Stephen Strasburg was so successful against Philadelphia last week, Matt Williams explained, because he had control of his fastball, he was changing speeds with it, sitting 92-93 and dialing it up when necessary.
"I think for me, that makes his changeup even more effective," Williams said.
"He threw it for strikes when he wanted to. Out of the zone when he needed to. I don't know if I've seen him better than that."
"I think when he throws hard and he sits at 95 or 96, the changeup isn't necessarily for a strike. So if the opposing team can recognize that then they don't swing at it. Today he threw it for strikes when he wanted to. It just adds more to his repertoire. More weapons for him. Curveball for strikes too, elevated when he needed to. He was really good."
"It's difficult when he's throwing them all for strikes," Williams continued.
"He did today. He could throw first-pitch curveball. He threw a couple of first-pitch changeups for strikes. All of those add to it. As a hitter, you stand in there and go, 'He's throwing them all for strikes, I need to be agressive.'
"They get behind. They early-swing. If they're not swinging, they take it and it's a strike and it's important. His ability to throw all of them for strikes is important for him going forward, because he can throw any of them at any point and get himself a -- steal a strike from that count."
When Strasburg "struggled" on Saturday against the Marlins in Miami, Williams said, after the 8-0 loss in which the Nats' '09 no.1 overall pick allowed four earned runs in six innings, it was because he didn't have command of his entire repertoire.
"Much better fastball today than last time out," Williams told reporters.
"But not as much control of the changeup and curveball today. When he's got all three of them working he's tough. Today he really only had one of them that he could rely on. So, not bad though, gave us a chance."
The first big hit off Strasburg came in the bottom of the fourth when Giancarlo Stanton tore into a 95 mph 1-1 fastball from Strasburg and lined it to left field for an RBI double that put the Marlins up, 1-0.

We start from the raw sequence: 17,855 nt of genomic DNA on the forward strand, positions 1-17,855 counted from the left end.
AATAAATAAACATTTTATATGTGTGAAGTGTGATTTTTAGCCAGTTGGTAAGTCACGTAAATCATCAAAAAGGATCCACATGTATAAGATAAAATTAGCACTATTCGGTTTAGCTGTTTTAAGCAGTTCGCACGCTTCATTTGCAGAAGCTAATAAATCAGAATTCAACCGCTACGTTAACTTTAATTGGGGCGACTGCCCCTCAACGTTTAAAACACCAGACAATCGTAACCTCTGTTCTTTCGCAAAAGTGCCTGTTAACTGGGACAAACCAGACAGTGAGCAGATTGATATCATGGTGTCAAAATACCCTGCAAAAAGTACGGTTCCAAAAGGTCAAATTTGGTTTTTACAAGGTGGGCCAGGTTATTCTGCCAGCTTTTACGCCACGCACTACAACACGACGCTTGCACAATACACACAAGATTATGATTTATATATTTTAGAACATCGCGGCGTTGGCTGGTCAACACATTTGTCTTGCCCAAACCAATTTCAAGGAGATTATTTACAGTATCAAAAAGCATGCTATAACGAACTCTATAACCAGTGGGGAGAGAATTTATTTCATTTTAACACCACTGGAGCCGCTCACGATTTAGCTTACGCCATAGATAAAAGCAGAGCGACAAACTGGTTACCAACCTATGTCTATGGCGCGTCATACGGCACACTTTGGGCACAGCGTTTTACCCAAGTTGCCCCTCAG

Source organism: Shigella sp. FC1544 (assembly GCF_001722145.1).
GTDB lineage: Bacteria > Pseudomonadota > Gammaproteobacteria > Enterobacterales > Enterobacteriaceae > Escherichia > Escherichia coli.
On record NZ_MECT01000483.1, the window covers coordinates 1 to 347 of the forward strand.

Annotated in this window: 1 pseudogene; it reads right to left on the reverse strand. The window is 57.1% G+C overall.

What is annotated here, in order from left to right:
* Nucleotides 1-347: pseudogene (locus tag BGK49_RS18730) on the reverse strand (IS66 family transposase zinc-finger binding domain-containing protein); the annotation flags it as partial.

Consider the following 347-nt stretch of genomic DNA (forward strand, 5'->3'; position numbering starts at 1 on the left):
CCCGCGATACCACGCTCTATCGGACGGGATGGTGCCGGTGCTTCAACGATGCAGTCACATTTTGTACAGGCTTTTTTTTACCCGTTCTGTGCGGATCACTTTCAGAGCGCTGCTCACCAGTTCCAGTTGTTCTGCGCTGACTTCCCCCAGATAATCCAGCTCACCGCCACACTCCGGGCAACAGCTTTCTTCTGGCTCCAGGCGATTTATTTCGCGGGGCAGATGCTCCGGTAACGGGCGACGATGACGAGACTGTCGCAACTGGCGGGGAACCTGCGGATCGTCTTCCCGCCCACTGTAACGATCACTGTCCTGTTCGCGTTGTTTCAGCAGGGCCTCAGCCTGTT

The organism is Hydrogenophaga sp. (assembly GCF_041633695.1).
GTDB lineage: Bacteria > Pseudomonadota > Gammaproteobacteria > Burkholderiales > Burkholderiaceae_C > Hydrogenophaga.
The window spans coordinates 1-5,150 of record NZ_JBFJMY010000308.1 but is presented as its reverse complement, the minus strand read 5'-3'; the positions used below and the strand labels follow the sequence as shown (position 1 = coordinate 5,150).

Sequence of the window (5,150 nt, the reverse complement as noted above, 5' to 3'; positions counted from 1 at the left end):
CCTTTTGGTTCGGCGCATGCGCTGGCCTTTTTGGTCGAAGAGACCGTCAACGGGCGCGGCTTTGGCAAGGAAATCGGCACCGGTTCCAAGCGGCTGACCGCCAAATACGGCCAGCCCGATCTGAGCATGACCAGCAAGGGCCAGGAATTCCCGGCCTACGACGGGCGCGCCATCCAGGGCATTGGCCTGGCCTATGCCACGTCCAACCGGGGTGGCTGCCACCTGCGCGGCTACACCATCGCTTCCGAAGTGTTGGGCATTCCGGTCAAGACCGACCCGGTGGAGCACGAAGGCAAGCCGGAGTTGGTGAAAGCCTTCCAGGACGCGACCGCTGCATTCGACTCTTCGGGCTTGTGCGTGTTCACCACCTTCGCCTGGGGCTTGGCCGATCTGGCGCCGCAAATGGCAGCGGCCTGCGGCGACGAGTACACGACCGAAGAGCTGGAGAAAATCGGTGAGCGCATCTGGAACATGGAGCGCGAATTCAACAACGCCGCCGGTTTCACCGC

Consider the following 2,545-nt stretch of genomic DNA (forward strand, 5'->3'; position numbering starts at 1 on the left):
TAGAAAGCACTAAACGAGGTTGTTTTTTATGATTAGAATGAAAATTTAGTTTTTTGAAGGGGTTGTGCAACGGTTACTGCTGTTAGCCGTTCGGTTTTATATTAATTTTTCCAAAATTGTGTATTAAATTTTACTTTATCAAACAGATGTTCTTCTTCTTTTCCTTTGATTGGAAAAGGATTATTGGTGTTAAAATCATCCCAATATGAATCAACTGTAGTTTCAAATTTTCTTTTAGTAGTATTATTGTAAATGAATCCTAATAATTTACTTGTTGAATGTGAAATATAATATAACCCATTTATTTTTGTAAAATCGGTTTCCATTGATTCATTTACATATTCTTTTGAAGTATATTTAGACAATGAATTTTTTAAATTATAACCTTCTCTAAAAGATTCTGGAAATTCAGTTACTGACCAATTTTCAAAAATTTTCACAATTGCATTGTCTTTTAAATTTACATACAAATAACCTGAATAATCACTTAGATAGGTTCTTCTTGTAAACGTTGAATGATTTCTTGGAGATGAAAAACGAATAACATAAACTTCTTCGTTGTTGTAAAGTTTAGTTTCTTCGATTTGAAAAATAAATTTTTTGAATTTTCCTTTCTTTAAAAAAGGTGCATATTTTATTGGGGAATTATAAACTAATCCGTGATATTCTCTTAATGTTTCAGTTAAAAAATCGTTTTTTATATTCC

Justin Bour drove Stanton in with a single to right on a 95 mph first-pitch fastball.
Williams was asked if Strasburg's lack of command on his offspeed stuff led to him throwing more fastballs early in the count.
"With any pitcher it leads to that," he said. "If he doesn't have feel for it, he doesn't want to get behind for sure. But I thought he had a really good fastball. 95-to-96 mph fastball today. Just wasn't enough for us, so we've got to go get them tomorrow."
Strasburg walked Stanton (who was 2 for 2 in the first two at bats) the third time they met up and Stanton ended up scoring when Bour went down for a fastball outside and shot it back up the middle to make it 3-0. The fourth run Strasburg gave up scored on a double play grounder off J.T. Realmuto's bat.
Stanton improved to 12 for 30 career vs Strasburg with six doubles, three home runs, five walks and 10 Ks in 35 plate appearances. Why has he been so successful against Strasburg?
"I think that the ball that he hit down the line for the double for the first run was in, but not in-in," Williams said.
"It's a different pitcher than [Jordan Zimmermann], certainly," Williams explained.
Zimmermann held Stanton hitless in three at bats last night, striking him out with a slider off the plate outside in the first at bat, popping him up the second time they met and retiring the Marlins' slugger on a fly in their final matchup.
Stanton's 0 for 3 vs Zimmermann left him 7 for 29 (.241/.353/.586) vs Zimmermann with a double, three triples, five walks and nine Ks in 34 PAs.
"[Zimmermann] is more slider," Williams said. "Strasburg is more curveball. But with anybody, especially somebody like Giancarlo, if you're not commanding well, he can get you."
Williams was also asked about a scene that played out in the Nationals' dugout after an error on a potential double play grounder extended the inning and after Strasburg allowed the two runs to score in the fourth.
MASN's cameras caught Strasburg and Nats' pitching coach Steve McCatty having an "animated" conversation, as it was described on the broadcast.
Williams said he wasn't aware of that the conversation even took place.
"Nothing that I know of," he said. "There was nothing that we're aware of."
Strasburg told reporters, including MASN's Chris Johnson, that the conversation was between the two of them and declined to share the details:
"That's something that's gonna be kept between me and Cat," Strasburg said. "Obviously, I'm a competitive person. It's nothing that he did. It was nothing I did. It was nothing anybody did. It was just maybe a little bit of frustration. I'm just gonna leave it at that."
Strasburg ended the outing with a (1-2) record on the year, a 4.88 ERA, 2.78 FIP, seven walks (2.63 BB/9) and 23 Ks (8.63 K/9) in four starts and 24 IP.
The Nationals dropped their fourth straight to fall to 7-11 overall after eighteen games.